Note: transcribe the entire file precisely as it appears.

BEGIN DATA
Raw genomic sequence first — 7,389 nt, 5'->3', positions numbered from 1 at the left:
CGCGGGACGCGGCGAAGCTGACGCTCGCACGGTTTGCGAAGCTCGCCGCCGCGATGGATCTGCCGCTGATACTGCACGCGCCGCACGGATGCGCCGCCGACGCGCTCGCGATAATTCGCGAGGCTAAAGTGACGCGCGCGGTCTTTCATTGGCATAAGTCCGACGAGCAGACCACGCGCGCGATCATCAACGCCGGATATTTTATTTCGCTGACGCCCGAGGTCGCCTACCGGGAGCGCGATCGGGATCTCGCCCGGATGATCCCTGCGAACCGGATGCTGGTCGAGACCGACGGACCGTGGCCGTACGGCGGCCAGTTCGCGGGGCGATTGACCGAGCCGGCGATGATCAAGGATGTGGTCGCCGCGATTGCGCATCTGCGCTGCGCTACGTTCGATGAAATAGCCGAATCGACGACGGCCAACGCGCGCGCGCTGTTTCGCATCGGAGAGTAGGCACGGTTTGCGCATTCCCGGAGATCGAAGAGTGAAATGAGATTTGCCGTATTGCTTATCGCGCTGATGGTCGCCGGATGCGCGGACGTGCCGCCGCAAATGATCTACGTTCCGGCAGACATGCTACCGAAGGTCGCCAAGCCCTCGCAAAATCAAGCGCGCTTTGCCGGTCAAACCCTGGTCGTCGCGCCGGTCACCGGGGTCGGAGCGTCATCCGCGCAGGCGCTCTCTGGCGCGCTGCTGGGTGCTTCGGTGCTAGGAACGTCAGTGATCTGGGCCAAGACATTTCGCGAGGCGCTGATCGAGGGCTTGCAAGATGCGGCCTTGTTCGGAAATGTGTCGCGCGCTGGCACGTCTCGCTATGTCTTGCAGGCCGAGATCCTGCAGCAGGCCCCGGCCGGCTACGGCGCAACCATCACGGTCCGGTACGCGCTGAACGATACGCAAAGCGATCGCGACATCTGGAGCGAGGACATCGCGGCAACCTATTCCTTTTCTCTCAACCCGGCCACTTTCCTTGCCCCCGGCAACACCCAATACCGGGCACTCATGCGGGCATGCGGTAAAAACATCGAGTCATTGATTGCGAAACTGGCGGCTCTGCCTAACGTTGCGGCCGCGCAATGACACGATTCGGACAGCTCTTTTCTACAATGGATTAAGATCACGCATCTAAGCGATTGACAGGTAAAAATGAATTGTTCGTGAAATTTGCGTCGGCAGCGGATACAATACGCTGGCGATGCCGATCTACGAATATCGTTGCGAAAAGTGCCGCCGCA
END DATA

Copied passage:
Raw genomic sequence first — 7,389 nt, 5'->3', positions numbered from 1 at the left:
CGCGGGACGCGGCGAAGCTGACGCTCGCACGGTTTGCGAAGCTCGCCGCCGCGATGGATCTGCCGCTGATACTGCACGCGCCGCACGGATGCGCCGCCGACGCGCTCGCGATAATTCGCGAGGCTAAAGTGACGCGCGCGGTCTTTCATTGGCATAAGTCCGACGAGCAGACCACGCGCGCGATCATCAACGCCGGATATTTTATTTCGCTGACGCCCGAGGTCGCCTACCGGGAGCGCGATCGGGATCTCGCCCGGATGATCCCTGCGAACCGGATGCTGGTCGAGACCGACGGACCGTGGCCGTACGGCGGCCAGTTCGCGGGGCGATTGACCGAGCCGGCGATGATCAAGGATGTGGTCGCCGCGATTGCGCATCTGCGCTGCGCTACGTTCGATGAAATAGCCGAATCGACGACGGCCAACGCGCGCGCGCTGTTTCGCATCGGAGAGTAGGCACGGTTTGCGCATTCCCGGAGATCGAAGAGTGAAATGAGATTTGCCGTATTGCTTATCGCGCTGATGGTCGCCGGATGCGCGGACGTGCCGCCGCAAATGATCTACGTTCCGGCAGACATGCTACCGAAGGTCGCCAAGCCCTCGCAAAATCAAGCGCGCTTTGCCGGTCAAACCCTGGTCGTCGCGCCGGTCACCGGGGTCGGAGCGTCATCCGCGCAGGCGCTCTCTGGCGCGCTGCTGGGTGCTTCGGTGCTAGGAACGTCAGTGATCTGGGCCAAGACATTTCGCGAGGCGCTGATCGAGGGCTTGCAAGATGCGGCCTTGTTCGGAAATGTGTCGCGCGCTGGCACGTCTCGCTATGTCTTGCAGGCCGAGATCCTGCAGCAGGCCCCGGCCGGCTACGGCGCAACCATCACGGTCCGGTACGCGCTGAACGATACGCAAAGCGATCGCGACATCTGGAGCGAGGACATCGCGGCAACCTATTCCTTTTCTCTCAACCCGGCCACTTTCCTTGCCCCCGGCAACACCCAATACCGGGCACTCATGCGGGCATGCGGTAAAAACATCGAGTCATTGATTGCGAAACTGGCGGCTCTGCCTAACGTTGCGGCCGCGCAATGACACGATTCGGACAGCTCTTTTCTACAATGGATTAAGATCACGCATCTAAGCGATTGACAGGTAAAAATGAATTGTTCGTGAAATTTGCGTCGGCAGCGGATACAATACGCTGGCGATGCCGATCTACGAATATCGTTGCGAAAAGTGCCGCCGCA